Dicamba-damaged soybeans

Arkansas Plant Board moves on dicamba-related regulations

Public comment period open until November 21

It has been a struggle for Mid-South state officials to determine how best to address an abundance of dicamba-related drift problems this year.

Part of the problem is the planting of dicamba-tolerant soybeans was allowed in 2016 outpacing approval of new formulations of the herbicide. The incentive to kill problem pigweeds with illegal over-the-top dicamba applications proved too great for many growers.

On September 30, the Arkansas State Plant Board took the next step in moving to regulate new the technologies and products. Otis Howe, chairman of both the full Plant Board and Pesticide Committee – which came up with proposed regulations in late summer – spoke with Delta Farm Press shortly after the meeting. Among his comments:

On the September 30 meeting of the full Plant Board…

“The votes were all unanimous, with one abstention, in favor of the proposed regulations. It was clean, in and out.

“Plant Board staff read the changes in regulations for Enlist Duo and then for the dicamba formulations. There are also training processes that were voted on.”

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The bulk of the changes are contained in section titled “Proposed changes to the Requirements For Commercial, Non-Commercial, and Private Application of Dicamba Containing Pesticides” Those changes read:

1. Applications of dimethylamine salt and acid formulations of dicamba are prohibited.

Exemption: Applications of dimethylamine salt and acid formulations of dicamba made to pastures or rangeland are allowed provided the application site is 1 mile in all directions from susceptible crops.

2. From April 15th through September 15th of each year, products labeled for agricultural use that contain diglycolamine salt and sodium salt of dicamba may not be applied.

Exemption: Applications of products containing diglycolamine salt and sodium salt of dicamba made to pastures or rangeland are allowed provided the application site is no closer than 1 mile in all directions to susceptible crops.

3. Applications of products with this classification shall not be made to Enlist or Xtend seed technologies without Commercial, Non-Commercial, and Private Applicators first completing New Technology Certification training. New Technology Certification training must be obtained through the Cooperative Extension Service. Upon request in writing, proof of New Technology Certification training must be provided to the State Plant Board.

“In the end, we voted to go to a public hearing. That’ll happen on Nov. 21 at 1:30 p.m. On that date, people will have the chance to speak. Or, if they’d prefer, they’re free to send in written comments prior to that.”

Next step

Where does it go from there?

“Right now, staff is sending a summary of what we did to the governor’s office. The way I understand it, the governor has the opportunity to review anything we do.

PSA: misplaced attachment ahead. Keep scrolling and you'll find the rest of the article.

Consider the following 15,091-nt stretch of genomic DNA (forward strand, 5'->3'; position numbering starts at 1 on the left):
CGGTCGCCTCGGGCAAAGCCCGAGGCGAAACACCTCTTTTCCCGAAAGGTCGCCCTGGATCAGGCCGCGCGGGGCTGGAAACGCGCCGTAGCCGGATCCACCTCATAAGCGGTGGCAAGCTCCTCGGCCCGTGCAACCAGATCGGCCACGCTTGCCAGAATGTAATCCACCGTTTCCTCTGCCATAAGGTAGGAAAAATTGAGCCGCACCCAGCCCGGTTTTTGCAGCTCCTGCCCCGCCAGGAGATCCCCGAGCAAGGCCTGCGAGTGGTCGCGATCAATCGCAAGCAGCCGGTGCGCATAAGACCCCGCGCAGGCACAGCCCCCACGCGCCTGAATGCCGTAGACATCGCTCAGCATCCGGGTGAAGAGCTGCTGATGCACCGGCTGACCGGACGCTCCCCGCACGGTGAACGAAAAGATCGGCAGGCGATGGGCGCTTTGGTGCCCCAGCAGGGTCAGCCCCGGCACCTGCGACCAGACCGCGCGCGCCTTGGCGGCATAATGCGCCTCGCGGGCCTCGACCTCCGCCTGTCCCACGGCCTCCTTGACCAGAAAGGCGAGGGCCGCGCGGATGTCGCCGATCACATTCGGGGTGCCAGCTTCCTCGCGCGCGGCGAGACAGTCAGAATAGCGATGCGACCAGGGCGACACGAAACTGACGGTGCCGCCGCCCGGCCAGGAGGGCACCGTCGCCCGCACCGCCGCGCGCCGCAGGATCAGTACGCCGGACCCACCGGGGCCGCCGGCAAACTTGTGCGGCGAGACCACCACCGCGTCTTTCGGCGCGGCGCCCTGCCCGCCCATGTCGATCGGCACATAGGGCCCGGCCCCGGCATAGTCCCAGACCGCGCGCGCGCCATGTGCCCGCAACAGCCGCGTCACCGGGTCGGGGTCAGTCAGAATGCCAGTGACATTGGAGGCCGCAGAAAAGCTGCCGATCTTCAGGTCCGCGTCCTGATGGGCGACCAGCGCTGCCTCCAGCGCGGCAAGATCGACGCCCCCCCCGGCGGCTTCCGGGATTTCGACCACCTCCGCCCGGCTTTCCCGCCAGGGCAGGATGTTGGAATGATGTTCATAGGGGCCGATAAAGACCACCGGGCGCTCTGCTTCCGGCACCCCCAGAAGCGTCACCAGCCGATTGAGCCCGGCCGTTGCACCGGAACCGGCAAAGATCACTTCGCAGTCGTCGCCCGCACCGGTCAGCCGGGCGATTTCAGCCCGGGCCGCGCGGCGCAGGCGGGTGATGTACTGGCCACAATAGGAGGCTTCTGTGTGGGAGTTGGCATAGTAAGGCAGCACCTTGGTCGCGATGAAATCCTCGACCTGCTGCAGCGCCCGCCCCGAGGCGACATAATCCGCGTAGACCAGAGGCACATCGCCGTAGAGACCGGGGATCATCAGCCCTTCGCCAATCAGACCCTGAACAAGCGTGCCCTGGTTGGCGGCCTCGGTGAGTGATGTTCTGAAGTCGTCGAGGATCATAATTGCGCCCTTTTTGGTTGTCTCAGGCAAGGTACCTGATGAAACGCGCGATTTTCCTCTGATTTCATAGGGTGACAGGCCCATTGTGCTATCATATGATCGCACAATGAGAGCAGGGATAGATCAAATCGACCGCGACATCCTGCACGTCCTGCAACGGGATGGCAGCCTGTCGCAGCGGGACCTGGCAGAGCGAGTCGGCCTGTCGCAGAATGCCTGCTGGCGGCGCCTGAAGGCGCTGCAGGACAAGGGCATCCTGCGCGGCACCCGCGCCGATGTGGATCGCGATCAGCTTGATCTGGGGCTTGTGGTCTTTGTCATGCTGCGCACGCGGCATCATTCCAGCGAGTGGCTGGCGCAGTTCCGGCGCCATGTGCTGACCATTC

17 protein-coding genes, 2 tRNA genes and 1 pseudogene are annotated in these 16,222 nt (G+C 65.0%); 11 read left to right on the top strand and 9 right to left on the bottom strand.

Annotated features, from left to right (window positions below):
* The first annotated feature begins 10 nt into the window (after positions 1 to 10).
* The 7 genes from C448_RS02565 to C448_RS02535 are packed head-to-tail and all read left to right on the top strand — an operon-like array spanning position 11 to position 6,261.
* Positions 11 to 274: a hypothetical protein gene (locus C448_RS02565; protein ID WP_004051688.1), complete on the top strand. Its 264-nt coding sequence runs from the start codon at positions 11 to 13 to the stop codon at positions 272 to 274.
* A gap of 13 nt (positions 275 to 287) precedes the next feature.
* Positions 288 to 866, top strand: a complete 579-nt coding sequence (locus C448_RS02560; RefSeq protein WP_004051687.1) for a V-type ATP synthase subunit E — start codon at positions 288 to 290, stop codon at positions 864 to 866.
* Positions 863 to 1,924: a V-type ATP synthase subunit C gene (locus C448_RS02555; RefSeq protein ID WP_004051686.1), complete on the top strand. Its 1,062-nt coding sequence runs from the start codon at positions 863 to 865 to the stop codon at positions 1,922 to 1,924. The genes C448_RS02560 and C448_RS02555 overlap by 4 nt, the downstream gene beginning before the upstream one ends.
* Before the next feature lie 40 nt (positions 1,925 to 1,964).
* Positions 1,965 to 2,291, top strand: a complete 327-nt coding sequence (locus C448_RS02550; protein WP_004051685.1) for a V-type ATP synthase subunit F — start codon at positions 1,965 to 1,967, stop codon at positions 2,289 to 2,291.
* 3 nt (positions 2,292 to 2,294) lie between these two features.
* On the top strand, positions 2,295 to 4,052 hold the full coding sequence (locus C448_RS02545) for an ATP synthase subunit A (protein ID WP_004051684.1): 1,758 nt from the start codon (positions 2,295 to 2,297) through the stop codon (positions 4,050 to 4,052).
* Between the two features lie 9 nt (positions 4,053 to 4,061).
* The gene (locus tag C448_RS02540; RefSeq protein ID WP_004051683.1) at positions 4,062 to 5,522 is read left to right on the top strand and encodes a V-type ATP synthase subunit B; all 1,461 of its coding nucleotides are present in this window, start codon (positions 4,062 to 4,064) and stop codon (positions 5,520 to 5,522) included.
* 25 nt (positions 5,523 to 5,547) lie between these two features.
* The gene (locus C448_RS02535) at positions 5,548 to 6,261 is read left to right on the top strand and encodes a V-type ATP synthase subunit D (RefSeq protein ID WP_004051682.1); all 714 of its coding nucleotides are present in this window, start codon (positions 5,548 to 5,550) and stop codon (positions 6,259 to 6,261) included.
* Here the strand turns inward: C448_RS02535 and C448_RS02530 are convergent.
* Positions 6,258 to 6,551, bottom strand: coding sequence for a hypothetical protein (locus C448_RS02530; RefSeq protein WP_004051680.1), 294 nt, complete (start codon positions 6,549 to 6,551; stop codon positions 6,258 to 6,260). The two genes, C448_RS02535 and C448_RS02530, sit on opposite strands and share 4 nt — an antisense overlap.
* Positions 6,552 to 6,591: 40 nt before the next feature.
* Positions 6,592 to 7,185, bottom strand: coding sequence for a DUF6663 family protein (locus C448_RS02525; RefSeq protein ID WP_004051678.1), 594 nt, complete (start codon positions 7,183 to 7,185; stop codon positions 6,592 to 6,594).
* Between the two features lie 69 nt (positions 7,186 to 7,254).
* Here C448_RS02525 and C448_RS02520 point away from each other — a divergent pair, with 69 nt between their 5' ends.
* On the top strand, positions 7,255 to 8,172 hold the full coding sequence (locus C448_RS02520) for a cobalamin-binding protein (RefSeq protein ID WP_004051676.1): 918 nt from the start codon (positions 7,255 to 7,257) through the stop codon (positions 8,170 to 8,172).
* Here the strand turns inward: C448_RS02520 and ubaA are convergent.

“Once the public hearing happens in November, the Plant Board will vote whether to make any amendments to the proposed regulations or vote on them as they are now.

“If the Plant Board passes anything it will go to the Legislative Council (of the Arkansas legislature). They’ll have a chance to look at what we’ve sent them.”

On the proposed regulations…  

“The Pesticide Committee worked extremely hard, did due diligence. We met five times from July through September and listened to weed scientists and representatives of the three companies involved.

“The committee took into account all the science we could get our hands on. And that’s the way the committee has always worked: make decisions based on the best information. The full board recognized that and approved the committee’s proposals.”

Testing, testing

On the need to test new dicamba formulations in the state…

“I’m unsure what (Monsanto’s) conversations with the University of Arkansas have been. I can say the committee and board have encouraged all companies to work with our university scientists. That isn’t anything new, it’s in our DNA and what we’ve always done.

“If you look at the original Plant Act, lawmakers understood how important our university scientists are to the process. They put the head of the Department of Entomology and head of the Department of Plant Pathology on the Plant Board. They were put there to provide the kind of advice we’ve always needed.

“The university researchers have simply not had the opportunity to look at some of the products folks are wanting to sell. We’ve made decisions based on the products they have had an opportunity to study.

“The committee and board want new technologies to be available to growers. We need them with all the resistance in weeds. How many articles have been in Delta Farm Press just on that topic?

“At the same time, we want growers to able to use the technology they choose. That might be Enlist Duo, Roundup Ready Extend, or even plan Roundup or conventional – some growers don’t have a weed problem. LibertyLink has been doing a great job. Growers should be able to rotate technologies to offset, or delay, more resistance developing.

“We don’t want to force producers to use a technology because they’re scared of being drifted on by their neighbor. That’s what happened in lots of cases this year.

“It’s important everyone understands we’re not trying to restrict the use of new technology. But it needs to be made available in a way that is successful and safe.”

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